(Bloomberg) -- Deborah Palmer let the flood-insurance policy on her Florida preschool lapse when it was forced to close during the pandemic two years ago and never gave it a thought. Until Hurricane Ian.

As the monster storm bore down on Florida’s western coast this week, the 71-year-old fled her home in Venice to shelter in the former school, situated in a less vulnerable neighborhood. While winds howled and rain thundered down, “I thought, ‘Great move, genius, dropping flood insurance when the biggest storm in a century is coming through,’” she said. “I really gambled.”

A majority of Florida homeowners caught in the hurricane’s path now face rebuilding without the benefit of flood insurance -- and some might not even realize they’re uncovered.

Ian made landfall in Florida Wednesday with 150-mile (241 kilometers) per-hour winds and a swell of seawater that inundated Naples, Fort Myers and other cities. Damage estimates quickly began climbing, with at least one reaching $100 billion. The latest projection for insured losses from risk modeler Karen Clark & Co. is almost $63 billion. 

Only 18% of all Florida homes -- of which there more than 10 million, per census data -- have flood insurance, according to the Insurance Information Institute. And some property owners harbor the misconception that policies protecting against damage from wind and rain will also apply to losses brought on by rising water.

“Many homeowners in hurricane-prone states assume they have flood coverage because they have hurricane coverage,” said Mark Friedlander, a spokesman for the institute.  “Many do not understand there’s a difference between windstorm coverage, which is in your homeowner’s policy, and flood coverage.”

‘Low Risk’

The confusion arises in part from the way flood insurance is handled in the US. 

Homes in high-risk flood plains with mortgages from federally backed sources are required to have flood insurance, which is most often delivered through the federally managed National Flood Insurance Program rather than via private policies. One unintended consequence of that mandate is that exempt homeowners might assume they have no flood risk, which isn’t the case, according to Nancy Watkins, a principal and consulting actuary with actuarial firm Milliman.

“The lack of availability of private flood –- and maybe a lack of understanding of flood risk -– made the rules for mortgages different for the flood peril than other perils like wind and fire,” Watkins said in a phone interview.

Areas considered low risk for flooding have been taking a beating as warming waters and rising sea levels exacerbate both the speed and intensity of storms. That and other changes in how the government pegs the cost of disasters are boosting what homeowners pay for flood coverage. In communities around the Gulf, the percentage of people who buy it is declining. 

As flood-risk models are revised, “the amount that’s necessary to charge for flood insurance is just going up,” said Trevor Burgess, chief executive officer of Neptune Flood Insurance. So far, 20% of the claims Neptune has fielded from Ian have come from lesser-risk areas. Hurricane Harvey, which struck Texas and Louisiana in 2017, overwhelmingly devastated areas at lower risk for severe flooding.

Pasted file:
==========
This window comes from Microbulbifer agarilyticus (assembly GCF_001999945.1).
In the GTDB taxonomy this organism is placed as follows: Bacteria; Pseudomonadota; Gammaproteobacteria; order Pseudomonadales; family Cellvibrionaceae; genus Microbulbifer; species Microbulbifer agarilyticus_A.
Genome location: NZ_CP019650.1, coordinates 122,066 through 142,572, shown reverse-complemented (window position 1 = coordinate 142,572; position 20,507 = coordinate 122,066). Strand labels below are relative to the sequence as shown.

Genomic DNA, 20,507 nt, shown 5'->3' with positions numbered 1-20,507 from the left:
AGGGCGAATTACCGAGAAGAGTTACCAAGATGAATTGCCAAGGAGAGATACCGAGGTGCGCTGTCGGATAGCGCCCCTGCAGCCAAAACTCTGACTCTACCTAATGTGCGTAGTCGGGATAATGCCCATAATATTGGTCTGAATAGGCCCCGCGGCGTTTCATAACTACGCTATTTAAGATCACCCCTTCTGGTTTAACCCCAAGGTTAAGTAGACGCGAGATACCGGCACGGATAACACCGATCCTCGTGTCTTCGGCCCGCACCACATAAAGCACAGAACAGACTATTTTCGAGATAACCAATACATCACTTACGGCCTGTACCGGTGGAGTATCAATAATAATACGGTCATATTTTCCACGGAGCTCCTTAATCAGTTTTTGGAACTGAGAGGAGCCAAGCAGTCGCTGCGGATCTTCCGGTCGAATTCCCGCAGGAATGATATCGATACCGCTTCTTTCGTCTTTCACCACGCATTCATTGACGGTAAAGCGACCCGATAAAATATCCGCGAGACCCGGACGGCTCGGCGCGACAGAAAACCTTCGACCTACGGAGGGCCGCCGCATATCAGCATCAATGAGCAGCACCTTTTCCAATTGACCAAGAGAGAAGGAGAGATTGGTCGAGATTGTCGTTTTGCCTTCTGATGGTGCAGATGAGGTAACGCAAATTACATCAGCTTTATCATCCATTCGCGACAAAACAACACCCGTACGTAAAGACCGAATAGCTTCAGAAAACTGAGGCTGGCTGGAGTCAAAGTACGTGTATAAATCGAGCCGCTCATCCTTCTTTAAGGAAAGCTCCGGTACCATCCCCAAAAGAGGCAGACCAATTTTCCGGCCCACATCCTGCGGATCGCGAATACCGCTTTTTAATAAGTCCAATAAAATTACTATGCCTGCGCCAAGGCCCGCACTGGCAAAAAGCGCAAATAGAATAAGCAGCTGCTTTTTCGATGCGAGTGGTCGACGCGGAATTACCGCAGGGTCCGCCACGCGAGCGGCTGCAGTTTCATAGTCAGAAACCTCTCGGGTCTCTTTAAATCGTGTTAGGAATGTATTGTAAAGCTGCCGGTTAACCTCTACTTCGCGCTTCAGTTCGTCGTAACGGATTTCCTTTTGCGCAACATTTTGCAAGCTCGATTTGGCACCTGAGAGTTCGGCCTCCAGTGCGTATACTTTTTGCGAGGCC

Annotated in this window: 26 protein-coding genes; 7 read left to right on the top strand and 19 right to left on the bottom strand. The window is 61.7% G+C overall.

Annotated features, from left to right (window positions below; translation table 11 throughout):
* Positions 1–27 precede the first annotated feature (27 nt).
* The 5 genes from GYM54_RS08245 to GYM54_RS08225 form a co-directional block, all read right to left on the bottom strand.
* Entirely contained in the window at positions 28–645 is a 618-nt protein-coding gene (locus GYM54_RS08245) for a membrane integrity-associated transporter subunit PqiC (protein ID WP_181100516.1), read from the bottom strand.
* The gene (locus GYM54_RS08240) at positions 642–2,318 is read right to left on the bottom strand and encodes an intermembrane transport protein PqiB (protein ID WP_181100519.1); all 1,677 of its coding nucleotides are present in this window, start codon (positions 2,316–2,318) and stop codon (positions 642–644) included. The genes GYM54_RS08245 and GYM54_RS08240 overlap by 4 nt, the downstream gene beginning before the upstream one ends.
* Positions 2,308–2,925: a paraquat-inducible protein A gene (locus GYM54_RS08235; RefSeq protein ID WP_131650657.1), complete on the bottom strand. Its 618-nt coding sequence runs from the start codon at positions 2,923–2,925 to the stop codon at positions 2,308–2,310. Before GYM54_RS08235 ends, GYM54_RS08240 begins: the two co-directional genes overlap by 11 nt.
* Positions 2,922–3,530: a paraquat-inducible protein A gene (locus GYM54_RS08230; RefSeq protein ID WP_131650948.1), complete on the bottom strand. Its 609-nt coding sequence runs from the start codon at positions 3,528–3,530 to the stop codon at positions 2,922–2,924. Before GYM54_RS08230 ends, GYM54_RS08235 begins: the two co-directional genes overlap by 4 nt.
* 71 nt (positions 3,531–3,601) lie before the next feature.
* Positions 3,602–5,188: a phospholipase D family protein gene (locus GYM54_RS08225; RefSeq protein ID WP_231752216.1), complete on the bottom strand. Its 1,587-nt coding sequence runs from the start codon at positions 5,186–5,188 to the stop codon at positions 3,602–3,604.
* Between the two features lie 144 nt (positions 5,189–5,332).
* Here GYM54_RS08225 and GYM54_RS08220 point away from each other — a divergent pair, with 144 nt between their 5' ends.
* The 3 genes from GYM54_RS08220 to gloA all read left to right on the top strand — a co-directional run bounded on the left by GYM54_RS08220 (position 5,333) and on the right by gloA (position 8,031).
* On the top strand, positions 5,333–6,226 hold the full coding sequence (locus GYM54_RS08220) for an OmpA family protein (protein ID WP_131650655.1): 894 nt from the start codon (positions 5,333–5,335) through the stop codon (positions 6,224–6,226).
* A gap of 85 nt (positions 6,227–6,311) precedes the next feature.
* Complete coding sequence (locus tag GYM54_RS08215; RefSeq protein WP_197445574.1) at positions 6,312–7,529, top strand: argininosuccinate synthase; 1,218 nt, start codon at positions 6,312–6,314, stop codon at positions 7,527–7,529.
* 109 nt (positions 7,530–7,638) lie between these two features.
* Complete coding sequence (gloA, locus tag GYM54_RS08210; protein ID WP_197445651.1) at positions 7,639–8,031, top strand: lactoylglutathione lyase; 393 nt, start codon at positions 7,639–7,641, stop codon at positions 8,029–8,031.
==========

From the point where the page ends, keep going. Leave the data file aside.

In Florida’s hard-hit Charlotte County, the share of properties with coverage from the National Flood Insurance Program fell by about 5.5% by 2021 from 2017, according to figures provided by Neptune. For Lee County, home to Fort Myers, the decline was 10.6%.

Then, last October, the Federal Emergency Management Agency overhauled its system for assessing risk. That led to price hikes for millions of policies. Over the 12-month period before August, nearly 49,000 policyholders in Florida dropped their flood coverage, a decrease of 2.9%.

Rising insurance costs are particularly hard to bear in Florida. Many residents rely on fixed incomes, and their budgets have already been stretched thin by inflation and hikes in premiums for homeowners’ polices.

The national flood program, meanwhile, faces more than $20 billion in debt after disasters including Hurricane Katrina in 2005, Sandy in 2012 and Harvey. Inflation threatens to leave the program with fewer resources to educate consumers or reduce risk.

Palmer, for her part, said her school building and house endured Ian, except for an enormous rubber tree that collapsed on her garage.

Eleanor Perfetto, another Venice resident, said she is paying between $800 and $900 a year for a $250,000 flood-damage policy on the home she shares with her husband. Relative newcomers like them -- they moved down from Maryland -- seem to be more likely to carry flood coverage than the native Floridians in their neighborhood, she said.

It’s a no-brainer, said her husband, John McLeod, a former employee of the National Oceanic and Atmospheric Administration. “All you have to do is watch the news and pay attention to history.”

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